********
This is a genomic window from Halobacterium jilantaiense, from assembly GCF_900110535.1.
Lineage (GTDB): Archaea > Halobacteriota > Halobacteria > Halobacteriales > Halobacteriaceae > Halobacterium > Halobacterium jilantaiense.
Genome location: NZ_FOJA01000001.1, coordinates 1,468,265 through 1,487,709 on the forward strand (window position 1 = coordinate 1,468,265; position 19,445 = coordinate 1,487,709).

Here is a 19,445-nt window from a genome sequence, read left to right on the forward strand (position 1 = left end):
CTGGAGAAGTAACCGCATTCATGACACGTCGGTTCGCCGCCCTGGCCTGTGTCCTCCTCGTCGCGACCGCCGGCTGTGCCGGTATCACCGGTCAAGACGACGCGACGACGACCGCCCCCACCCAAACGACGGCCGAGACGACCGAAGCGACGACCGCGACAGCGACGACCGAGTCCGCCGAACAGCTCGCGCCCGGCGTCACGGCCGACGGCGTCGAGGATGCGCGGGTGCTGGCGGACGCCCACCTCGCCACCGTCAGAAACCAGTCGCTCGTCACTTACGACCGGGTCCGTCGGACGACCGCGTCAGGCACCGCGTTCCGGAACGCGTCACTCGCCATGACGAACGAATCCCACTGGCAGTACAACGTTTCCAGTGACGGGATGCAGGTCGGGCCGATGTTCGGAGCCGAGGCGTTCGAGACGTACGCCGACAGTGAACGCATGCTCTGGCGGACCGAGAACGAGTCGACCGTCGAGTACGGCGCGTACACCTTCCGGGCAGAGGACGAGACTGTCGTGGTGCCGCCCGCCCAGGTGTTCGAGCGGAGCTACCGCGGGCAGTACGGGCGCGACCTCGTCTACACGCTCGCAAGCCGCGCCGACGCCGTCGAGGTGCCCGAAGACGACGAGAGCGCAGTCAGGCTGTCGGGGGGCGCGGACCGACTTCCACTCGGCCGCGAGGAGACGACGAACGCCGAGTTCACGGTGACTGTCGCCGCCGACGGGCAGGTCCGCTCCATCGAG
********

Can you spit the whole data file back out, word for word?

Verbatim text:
This is a genomic window from Halobacterium jilantaiense, from assembly GCF_900110535.1.
Lineage (GTDB): Archaea > Halobacteriota > Halobacteria > Halobacteriales > Halobacteriaceae > Halobacterium > Halobacterium jilantaiense.
Genome location: NZ_FOJA01000001.1, coordinates 1,468,265 through 1,487,709 on the forward strand (window position 1 = coordinate 1,468,265; position 19,445 = coordinate 1,487,709).

Here is a 19,445-nt window from a genome sequence, read left to right on the forward strand (position 1 = left end):
CTGGAGAAGTAACCGCATTCATGACACGTCGGTTCGCCGCCCTGGCCTGTGTCCTCCTCGTCGCGACCGCCGGCTGTGCCGGTATCACCGGTCAAGACGACGCGACGACGACCGCCCCCACCCAAACGACGGCCGAGACGACCGAAGCGACGACCGCGACAGCGACGACCGAGTCCGCCGAACAGCTCGCGCCCGGCGTCACGGCCGACGGCGTCGAGGATGCGCGGGTGCTGGCGGACGCCCACCTCGCCACCGTCAGAAACCAGTCGCTCGTCACTTACGACCGGGTCCGTCGGACGACCGCGTCAGGCACCGCGTTCCGGAACGCGTCACTCGCCATGACGAACGAATCCCACTGGCAGTACAACGTTTCCAGTGACGGGATGCAGGTCGGGCCGATGTTCGGAGCCGAGGCGTTCGAGACGTACGCCGACAGTGAACGCATGCTCTGGCGGACCGAGAACGAGTCGACCGTCGAGTACGGCGCGTACACCTTCCGGGCAGAGGACGAGACTGTCGTGGTGCCGCCCGCCCAGGTGTTCGAGCGGAGCTACCGCGGGCAGTACGGGCGCGACCTCGTCTACACGCTCGCAAGCCGCGCCGACGCCGTCGAGGTGCCCGAAGACGACGAGAGCGCAGTCAGGCTGTCGGGGGGCGCGGACCGACTTCCACTCGGCCGCGAGGAGACGACGAACGCCGAGTTCACGGTGACTGTCGCCGCCGACGGGCAGGTCCGCTCCATCGAG